We tend to think of this as something special, an activity we engage in when, say, we're trying to do something creative like paint a picture, write a novel, or compose a song.
Or as what the brain does when it dreams -- which seemingly is markedly different from the clear perception of reality in our waking state.
But Evan Thompson's book, "Waking, Dreaming, Being," has given me a different perspective on imagination. From both a Buddhist and neuroscientific perspective, he sees imagination as permeating every form of consciousness.
Here's a passage from his Imagining: Are we real? chapter.
These ancient Indian and modern neuroscience views share a deep insight: sense impressions don't produce consciousness; they modulate it in the waking state. Sense impressions change the tone, pitch, or volume of consciousness, as do memories and emotions in the waking and dream states, but they don't create the vibration of consciousness itself.
We perceive the world thanks to our senses and our ability to move around, but sensing and moving don't fashion consciousness anew each time we wake up; they affect an already existing consciousness present also when we dream.
To get these ancient and modern ideas right, however, we need to understand dreaming as imagination, not false perception. Wakefulness isn't a hallucinatory state constrained by sensory inputs; it's an imaginative state fed by sense perception. Dreaming isn't a hallucinatory state cut off from sensory inputs; it's an imaginative state fed by memory and emotion.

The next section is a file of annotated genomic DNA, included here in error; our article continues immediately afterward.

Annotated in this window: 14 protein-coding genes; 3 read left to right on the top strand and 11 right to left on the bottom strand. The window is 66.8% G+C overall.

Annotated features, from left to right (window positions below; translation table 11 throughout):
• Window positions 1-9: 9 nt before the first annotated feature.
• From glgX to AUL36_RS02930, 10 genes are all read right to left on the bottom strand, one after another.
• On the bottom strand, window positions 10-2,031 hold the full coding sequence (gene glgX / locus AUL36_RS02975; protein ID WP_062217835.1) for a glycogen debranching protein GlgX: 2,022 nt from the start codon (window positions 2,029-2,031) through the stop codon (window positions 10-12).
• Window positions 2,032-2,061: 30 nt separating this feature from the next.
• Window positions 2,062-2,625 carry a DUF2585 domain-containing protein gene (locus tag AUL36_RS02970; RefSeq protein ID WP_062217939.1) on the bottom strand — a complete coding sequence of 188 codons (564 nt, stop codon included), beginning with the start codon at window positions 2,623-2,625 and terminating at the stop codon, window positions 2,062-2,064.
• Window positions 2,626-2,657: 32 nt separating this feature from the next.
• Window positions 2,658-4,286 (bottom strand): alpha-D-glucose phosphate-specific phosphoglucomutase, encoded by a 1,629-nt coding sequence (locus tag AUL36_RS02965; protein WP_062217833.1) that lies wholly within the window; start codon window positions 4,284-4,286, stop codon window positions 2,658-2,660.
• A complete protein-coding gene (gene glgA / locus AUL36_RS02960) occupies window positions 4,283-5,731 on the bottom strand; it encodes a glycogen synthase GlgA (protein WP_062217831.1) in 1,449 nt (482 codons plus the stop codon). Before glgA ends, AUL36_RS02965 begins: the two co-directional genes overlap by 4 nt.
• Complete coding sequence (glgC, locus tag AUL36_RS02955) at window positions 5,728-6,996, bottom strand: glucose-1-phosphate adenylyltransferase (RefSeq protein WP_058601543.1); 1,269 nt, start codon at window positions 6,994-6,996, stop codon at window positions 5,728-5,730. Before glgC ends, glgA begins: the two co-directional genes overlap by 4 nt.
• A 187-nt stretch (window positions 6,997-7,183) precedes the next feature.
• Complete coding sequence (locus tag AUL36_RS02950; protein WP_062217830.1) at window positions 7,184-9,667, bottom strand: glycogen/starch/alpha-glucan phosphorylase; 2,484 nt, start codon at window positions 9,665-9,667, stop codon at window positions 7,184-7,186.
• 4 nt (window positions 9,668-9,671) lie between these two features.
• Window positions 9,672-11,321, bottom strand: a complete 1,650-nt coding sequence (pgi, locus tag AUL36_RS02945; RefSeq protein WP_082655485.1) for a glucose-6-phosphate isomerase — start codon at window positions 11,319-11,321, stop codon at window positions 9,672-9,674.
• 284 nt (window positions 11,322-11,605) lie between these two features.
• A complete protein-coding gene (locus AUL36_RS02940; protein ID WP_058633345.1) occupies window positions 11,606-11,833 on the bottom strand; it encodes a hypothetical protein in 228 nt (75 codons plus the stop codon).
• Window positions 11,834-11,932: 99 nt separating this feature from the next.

As we've seen, imagination permeates waking and dreaming consciousness; in both states it underlies how we experience the ego or the "I-Me-Mine."
The religiously- and supernatural-minded shouldn't jump to the conclusion that Thompson believes there is any alternative to imagination being part and parcel of consciousness.
Meaning, he doesn't consider that consciousness is fundamental, immaterial, or capable of observing reality "as it is" (whatever that might mean). He writes:
The upshot is that there's no way to stand outside consciousness and look at it, in order to see how it fits into the rest of reality. Science always moves within the field of what consciousness reveals; it can enlarge this field and open up new vistas, but it can never get beyond the horizon set by consciousness. In this way, direct experience is primary and science secondary.
The primacy of direct experience requires that we reevaluate how we think about the project of relating consciousness and the brain. We can never step outside consciousness to see how it measures up to something else, and consciousness never appears or shows up apart from some context of embodiment.
...Consciousness is something we live, not something we have. We don't have consciousness in any sense that would allow us to lose it without ceasing to be what we are. Consciousness is our way of being, and it cannot be objectified, that is, treated as just another kind of object out there in the world, because it is that by which any object shows up for us at all.
Hard to argue with.
Science is a way of confirming direct experience, which on its own can be decidedly faulty, in the sense of mistakenly taking an act of imagination to reflect something that is actually there in an objective sense, observable and knowable by others.
Much of our everyday life, of course, is marked by states of consciousness which we don't usually take to be imaginative. Memories and anticipations, for example. We imagine what the past has been like, and what the future will be.
Neither of which reflects reality. (For example, here's a New York Times piece, "Why Our Memory Fails Us.")
So imagination is everpresent in human consciousness. It's just a matter of degree, and how it is expressed.